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Many recreational fishers who attended a Ministry of Primary Industries (MPI) consultation meeting in Whangarei on possible reductions to the recreational snapper bag limit on Northland's east coast left frustrated and disappointed.
The "drop-in information session" format for the meeting involved fishers viewing information displayed around the Old Library in Rust Ave, discussing issues of concern with nine MPI staff present, and collecting an 82-page ministry discussion paper on the fishery and other information, including how to make submissions by August 23 on three options for change.
The options include reducing the recreational bag limit from nine to three per person when changes to the management of the Snapper 1 fishery take place on October 1.
Thursday's meeting was attended by an estimated 250 people, several of whom said they would not have the known the consultation was taking place if they hadn't seen a report about it in the Northern Advocate last week.
There were about 30 people at a similar meeting at Albany on Wednesday.
John Gwillim was typical of the fishers at the Whangarei meeting; disappointed there was no presentation, "just posters extracted from the discussion paper".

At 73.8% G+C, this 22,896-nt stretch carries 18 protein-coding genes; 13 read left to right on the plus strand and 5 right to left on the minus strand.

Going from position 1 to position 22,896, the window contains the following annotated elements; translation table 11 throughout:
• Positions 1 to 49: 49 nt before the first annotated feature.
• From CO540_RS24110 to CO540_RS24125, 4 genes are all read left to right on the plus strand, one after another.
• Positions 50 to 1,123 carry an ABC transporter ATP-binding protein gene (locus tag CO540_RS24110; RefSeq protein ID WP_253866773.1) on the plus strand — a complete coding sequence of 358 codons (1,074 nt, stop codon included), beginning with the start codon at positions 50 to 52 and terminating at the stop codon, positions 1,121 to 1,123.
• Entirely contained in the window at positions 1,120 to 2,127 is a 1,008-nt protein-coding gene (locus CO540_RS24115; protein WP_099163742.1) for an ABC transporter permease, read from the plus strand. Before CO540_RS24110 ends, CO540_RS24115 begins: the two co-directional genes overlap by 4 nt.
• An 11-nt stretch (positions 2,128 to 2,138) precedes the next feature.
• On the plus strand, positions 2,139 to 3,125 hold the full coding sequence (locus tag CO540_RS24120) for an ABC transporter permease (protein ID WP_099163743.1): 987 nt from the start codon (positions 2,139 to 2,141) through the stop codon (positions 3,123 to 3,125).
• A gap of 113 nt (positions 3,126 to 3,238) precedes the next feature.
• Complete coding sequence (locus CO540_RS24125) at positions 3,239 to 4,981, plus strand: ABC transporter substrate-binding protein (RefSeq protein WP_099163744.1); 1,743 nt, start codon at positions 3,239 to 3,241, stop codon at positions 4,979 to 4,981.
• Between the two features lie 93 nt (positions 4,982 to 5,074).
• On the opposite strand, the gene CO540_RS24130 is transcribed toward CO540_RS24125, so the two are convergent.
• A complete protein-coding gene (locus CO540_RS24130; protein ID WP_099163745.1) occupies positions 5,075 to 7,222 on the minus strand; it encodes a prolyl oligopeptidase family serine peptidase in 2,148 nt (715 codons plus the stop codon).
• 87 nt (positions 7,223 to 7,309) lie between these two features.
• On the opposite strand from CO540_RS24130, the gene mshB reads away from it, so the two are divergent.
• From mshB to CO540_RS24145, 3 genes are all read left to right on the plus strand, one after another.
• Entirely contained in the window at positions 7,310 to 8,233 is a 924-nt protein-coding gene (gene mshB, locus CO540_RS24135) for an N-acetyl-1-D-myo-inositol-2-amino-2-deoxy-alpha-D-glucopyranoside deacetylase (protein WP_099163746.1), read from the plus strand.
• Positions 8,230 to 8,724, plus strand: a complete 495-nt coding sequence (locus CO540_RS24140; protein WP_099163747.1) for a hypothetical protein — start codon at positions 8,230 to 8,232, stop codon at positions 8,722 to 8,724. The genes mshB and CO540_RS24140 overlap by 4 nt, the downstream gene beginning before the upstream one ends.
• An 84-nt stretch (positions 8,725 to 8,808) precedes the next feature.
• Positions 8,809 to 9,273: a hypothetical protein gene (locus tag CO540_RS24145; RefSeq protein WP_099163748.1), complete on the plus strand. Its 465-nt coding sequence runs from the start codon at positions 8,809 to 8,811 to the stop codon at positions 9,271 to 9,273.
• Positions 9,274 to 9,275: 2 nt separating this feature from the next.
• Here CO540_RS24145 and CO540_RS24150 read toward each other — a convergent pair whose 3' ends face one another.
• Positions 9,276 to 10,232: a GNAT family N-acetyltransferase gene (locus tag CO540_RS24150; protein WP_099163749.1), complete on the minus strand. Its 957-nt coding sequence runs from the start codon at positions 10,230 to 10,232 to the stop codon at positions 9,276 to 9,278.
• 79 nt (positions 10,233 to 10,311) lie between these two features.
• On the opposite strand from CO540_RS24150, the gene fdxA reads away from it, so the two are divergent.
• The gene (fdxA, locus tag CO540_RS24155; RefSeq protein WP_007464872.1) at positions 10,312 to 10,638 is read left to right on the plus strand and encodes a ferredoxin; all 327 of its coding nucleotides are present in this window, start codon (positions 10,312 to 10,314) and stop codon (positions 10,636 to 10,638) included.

Fishing was not a recreational activity, but a religion in Northland, he said. "With the 82-page document full of scientific acronyms and gobbledegook, it all seemed designed to discourage the average person from participating."
Former commercial fisherman turned recreational fishing guru Paul Barnes, of Whangarei, gathered about 40 people around him in a library alcove when he spoke out, claiming the MPI review sought privatisation of the snapper fishery by stealth and he warned: "If we don't act, they will roll over us."
Mr Barnes attributes any problems in the snapper fishery to commercial fishing practices such as dumping, deeming, high-grading, and juvenile snapper deaths in trawl nets.
He estimates commercial fishing kills about two million juvenile snapper annually and there would be up to 40,000 more tonnes of snapper in the Snapper 1 fishery, which includes Northland, if these fish could be saved.
"MPI should resolve these mortality issues before reducing the recreational catch limit," Mr Barnes said.
LegaSea's Steve Sangster said his organisation, which seeks protection of recreational fishers' rights, is holding meetings at Kaikohe on August 12 and at Whangarei on August 13, with venues to be confirmed.